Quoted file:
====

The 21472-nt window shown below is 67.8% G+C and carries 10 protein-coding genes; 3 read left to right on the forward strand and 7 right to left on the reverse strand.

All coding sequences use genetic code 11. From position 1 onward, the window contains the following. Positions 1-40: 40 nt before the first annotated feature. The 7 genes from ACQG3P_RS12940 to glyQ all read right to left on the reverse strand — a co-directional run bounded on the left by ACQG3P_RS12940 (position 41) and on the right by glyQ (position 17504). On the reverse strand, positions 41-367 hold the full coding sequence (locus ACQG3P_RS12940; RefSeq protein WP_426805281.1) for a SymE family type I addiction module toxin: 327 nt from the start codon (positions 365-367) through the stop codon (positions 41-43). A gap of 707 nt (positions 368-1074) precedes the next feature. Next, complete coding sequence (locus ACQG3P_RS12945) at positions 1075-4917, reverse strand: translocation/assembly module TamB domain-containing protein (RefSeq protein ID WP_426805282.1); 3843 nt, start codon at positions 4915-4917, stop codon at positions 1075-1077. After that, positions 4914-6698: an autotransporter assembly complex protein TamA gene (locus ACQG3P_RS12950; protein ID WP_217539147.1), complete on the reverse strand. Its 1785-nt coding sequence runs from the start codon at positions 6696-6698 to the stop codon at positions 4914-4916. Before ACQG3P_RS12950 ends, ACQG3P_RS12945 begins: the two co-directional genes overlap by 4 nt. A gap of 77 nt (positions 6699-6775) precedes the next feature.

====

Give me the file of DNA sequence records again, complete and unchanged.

The 21472-nt window shown below is 67.8% G+C and carries 10 protein-coding genes; 3 read left to right on the forward strand and 7 right to left on the reverse strand.

All coding sequences use genetic code 11. From position 1 onward, the window contains the following. Positions 1-40: 40 nt before the first annotated feature. The 7 genes from ACQG3P_RS12940 to glyQ all read right to left on the reverse strand — a co-directional run bounded on the left by ACQG3P_RS12940 (position 41) and on the right by glyQ (position 17504). On the reverse strand, positions 41-367 hold the full coding sequence (locus ACQG3P_RS12940; RefSeq protein WP_426805281.1) for a SymE family type I addiction module toxin: 327 nt from the start codon (positions 365-367) through the stop codon (positions 41-43). A gap of 707 nt (positions 368-1074) precedes the next feature. Next, complete coding sequence (locus ACQG3P_RS12945) at positions 1075-4917, reverse strand: translocation/assembly module TamB domain-containing protein (RefSeq protein ID WP_426805282.1); 3843 nt, start codon at positions 4915-4917, stop codon at positions 1075-1077. After that, positions 4914-6698: an autotransporter assembly complex protein TamA gene (locus ACQG3P_RS12950; protein ID WP_217539147.1), complete on the reverse strand. Its 1785-nt coding sequence runs from the start codon at positions 6696-6698 to the stop codon at positions 4914-4916. Before ACQG3P_RS12950 ends, ACQG3P_RS12945 begins: the two co-directional genes overlap by 4 nt. A gap of 77 nt (positions 6699-6775) precedes the next feature.